Oh, and another thing... As a OCD budgeter, t is definately cheaper to buy fresh fruit and veges rather than processed crap. It costs me $15 to make a big pot of soup that will easily feed a family of 5 for 3 nights, but to buy the same volume of tinned soup will cost me in excess of $30. Fresh soup is way more healthier, tastier, super easy and I can freeze it as a ready made snack or dinner . It is all about buying seasonal fruit and veges, rather than out of season (and therefore imported) expensive stuff. Check the web for fruit and vege season calandar. Frozen veges, such as spinach, is an option when it is out of season.
    I agree with the majority of things in this article. The pet food, while it is a contentious subject, is true. As a training SPCA Inspector, we have to study animal health and husbandry, which included a paper on animal nutrition. There is nothing wrong with feeding pets cheaper brands, rather than, say, Hills science diet. If it is marketed as "balanced" or similar, then it is scientifically formulated to give your animals the proper vitamins and other nutrients they need. If it is not "balanced", then, with a bit of online research, you would be able to supplement that food to bring it up to scratch. I feed all three of my cats cheap cat food, and they are perfectly healthy and happy. One has even managed to make it to 17 years so far. I don't think that Dianne was suggesting to sacrifice your animals health for the sake of a few dollars, but rather that if your animal's are other wise healthy, there is nothing wrong with cheaper brands.
    The best type of food you can give your cat or dog is RAW. It's also incredibly cheap. Look into it, you might be surprised, and your pet will thank you for it!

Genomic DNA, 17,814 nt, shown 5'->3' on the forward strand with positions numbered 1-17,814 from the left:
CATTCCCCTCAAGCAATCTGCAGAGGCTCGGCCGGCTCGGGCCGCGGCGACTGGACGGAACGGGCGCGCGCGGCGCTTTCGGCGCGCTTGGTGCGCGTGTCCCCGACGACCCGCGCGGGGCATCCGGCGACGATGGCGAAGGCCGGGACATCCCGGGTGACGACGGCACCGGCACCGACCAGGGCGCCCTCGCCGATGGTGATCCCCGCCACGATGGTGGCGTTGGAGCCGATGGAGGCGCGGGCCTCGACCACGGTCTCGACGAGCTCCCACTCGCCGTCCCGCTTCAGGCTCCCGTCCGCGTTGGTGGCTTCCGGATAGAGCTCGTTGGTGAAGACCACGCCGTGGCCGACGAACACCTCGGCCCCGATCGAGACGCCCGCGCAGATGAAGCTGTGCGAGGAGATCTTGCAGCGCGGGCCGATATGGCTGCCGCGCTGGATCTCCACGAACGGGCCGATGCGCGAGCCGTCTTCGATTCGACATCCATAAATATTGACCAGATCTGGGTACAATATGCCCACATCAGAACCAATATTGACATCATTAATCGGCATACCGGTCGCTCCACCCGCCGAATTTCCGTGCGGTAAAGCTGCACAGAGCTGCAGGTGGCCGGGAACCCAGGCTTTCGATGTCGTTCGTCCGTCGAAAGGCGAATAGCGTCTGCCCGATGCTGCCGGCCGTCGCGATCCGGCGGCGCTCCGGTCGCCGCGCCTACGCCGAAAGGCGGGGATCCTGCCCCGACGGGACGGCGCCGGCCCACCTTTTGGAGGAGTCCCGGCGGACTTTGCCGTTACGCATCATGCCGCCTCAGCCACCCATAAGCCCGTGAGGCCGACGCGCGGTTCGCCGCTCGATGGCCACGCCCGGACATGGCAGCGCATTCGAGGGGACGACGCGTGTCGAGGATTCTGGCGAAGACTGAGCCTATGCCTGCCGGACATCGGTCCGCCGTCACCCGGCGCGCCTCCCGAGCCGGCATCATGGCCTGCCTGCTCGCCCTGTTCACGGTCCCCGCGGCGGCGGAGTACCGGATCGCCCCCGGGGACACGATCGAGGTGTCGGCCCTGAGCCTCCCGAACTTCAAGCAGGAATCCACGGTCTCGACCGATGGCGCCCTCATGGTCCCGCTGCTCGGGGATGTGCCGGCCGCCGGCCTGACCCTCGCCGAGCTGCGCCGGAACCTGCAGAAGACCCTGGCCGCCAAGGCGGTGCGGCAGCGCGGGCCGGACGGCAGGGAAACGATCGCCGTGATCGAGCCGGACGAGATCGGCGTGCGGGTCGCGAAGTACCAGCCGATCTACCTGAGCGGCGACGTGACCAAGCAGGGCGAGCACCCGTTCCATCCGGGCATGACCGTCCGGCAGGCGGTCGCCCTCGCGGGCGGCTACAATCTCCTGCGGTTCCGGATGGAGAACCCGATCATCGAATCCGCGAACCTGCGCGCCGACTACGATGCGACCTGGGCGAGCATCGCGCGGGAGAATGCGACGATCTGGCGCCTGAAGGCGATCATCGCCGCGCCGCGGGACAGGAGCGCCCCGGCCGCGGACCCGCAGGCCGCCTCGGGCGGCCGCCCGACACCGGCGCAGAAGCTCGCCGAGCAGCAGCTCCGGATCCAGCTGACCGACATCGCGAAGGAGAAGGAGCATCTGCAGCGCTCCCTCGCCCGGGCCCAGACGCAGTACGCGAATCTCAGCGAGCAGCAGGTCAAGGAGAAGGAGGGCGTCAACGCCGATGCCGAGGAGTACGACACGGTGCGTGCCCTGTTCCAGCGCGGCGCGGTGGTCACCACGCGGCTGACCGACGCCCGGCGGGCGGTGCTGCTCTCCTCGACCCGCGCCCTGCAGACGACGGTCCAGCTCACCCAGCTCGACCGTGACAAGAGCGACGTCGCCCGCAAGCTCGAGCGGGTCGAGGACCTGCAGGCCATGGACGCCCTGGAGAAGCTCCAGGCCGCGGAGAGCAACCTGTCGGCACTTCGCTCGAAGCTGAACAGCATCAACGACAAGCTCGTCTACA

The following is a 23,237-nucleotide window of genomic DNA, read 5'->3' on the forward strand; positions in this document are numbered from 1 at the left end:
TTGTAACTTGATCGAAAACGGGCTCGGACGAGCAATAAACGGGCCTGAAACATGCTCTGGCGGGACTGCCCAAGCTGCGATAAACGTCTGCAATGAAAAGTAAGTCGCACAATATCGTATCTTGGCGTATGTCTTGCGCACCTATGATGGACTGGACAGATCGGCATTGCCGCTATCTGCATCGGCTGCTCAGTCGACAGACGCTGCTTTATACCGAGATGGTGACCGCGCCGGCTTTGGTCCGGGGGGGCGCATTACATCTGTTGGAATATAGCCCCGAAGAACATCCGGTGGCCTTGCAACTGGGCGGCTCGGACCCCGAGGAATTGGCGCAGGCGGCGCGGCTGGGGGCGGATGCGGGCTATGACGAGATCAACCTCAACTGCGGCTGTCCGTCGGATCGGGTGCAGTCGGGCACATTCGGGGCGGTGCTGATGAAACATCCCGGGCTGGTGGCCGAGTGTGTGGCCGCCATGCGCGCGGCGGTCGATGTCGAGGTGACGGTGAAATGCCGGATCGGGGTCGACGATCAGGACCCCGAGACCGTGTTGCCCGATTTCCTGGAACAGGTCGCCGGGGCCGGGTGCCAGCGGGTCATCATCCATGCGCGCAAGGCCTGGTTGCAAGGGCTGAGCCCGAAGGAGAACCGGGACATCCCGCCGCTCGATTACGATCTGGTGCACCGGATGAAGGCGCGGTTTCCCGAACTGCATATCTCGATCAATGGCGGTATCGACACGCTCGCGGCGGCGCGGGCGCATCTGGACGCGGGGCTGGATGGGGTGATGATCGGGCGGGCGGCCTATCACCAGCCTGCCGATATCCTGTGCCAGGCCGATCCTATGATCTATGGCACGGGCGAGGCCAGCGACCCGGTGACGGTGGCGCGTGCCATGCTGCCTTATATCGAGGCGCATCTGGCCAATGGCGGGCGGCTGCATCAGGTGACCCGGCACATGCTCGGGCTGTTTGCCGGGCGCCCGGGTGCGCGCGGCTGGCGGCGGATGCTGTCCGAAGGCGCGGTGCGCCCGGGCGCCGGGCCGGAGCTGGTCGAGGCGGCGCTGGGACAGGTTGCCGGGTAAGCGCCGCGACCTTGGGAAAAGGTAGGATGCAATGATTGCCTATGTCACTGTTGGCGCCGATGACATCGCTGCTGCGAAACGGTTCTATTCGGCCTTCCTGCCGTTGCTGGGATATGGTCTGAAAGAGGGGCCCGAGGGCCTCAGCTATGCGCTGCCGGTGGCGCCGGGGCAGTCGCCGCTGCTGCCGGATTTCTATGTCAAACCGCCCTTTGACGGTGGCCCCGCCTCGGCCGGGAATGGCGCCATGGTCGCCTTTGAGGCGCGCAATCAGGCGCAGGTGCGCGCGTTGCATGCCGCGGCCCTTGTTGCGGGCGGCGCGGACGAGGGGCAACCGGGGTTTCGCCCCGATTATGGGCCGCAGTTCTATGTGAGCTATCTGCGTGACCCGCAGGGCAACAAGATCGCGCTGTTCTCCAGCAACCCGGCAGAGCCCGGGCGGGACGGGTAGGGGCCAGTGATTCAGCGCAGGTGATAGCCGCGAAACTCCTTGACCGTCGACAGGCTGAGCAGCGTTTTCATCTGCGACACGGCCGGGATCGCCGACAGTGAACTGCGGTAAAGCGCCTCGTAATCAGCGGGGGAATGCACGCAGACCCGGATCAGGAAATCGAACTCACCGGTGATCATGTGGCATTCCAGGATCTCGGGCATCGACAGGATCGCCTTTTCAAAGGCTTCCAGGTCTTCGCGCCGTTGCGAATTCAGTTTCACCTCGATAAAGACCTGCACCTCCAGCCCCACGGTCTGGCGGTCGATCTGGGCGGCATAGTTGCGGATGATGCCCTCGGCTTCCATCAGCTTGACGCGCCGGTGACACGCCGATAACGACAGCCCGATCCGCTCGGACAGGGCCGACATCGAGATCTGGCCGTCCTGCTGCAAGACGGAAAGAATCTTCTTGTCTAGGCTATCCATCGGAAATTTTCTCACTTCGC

Talk about a joke of an article. Unless you live week to week this advice is a joke. It seems you have the luxury of paying abit more for new where alot have to settle for cheap. Budget food usually comes from the same companies as the nice colorful labeled products. To complicated to get into how that works and benefits the company having 2 labels. Just like most things you pay more for the label with expensive items than the actual product.
    The main thing I do to save money is to just keep out of the shops. If you need something then fine go buy it, but if you don't need something - stay out of the shops otherwise you (if you are like me) will just be tempted to spend money on stuff you probably don't need. When I don't have money to go shopping funnily enough I don't shrivel up and die!
    Here's a huge one... Going to the shops and buying something on sale, then saying that you've saved so much money because it was 50% off, or whatever. This is often true for clothes or shoes. Yet, if you think about it, you probably weren't going to buy those shoes or that dress or anything else because you hadn't noticed you needed them. You weren't going to be spending that money at all. So you've really just spent money that would have still been yours. And how often does that stuff you bought on sale never get worn?
    I agree with everything Diane says except for her Mp3 player problem. I think it should tuned to a different frequency rather than use the default one. Car radios typically have a "cleaner" frequency somewhere up the scale where one can get noise free reception. My Mp3 player cost about $5 from China and works fine. AL
    Foolish are those who waste money on the expensive pet foods. Absolutely no difference in them. Read the labels, they all contain the same amount of horse meat.
    I agree with smiles, fruit and vegetables are way more expensive than cheap junk food
    I feed my children Budget brand food. Should you be reporting me to CYFs? Or does it just matter when it's a pet? My cat is very healthy. If he had an illness I might consider feeding him something recommended by a vet. Likewise, I am happy to use supermarket shampoo myself, but my children have mild allergies and I make them high quality shampoos and soaps.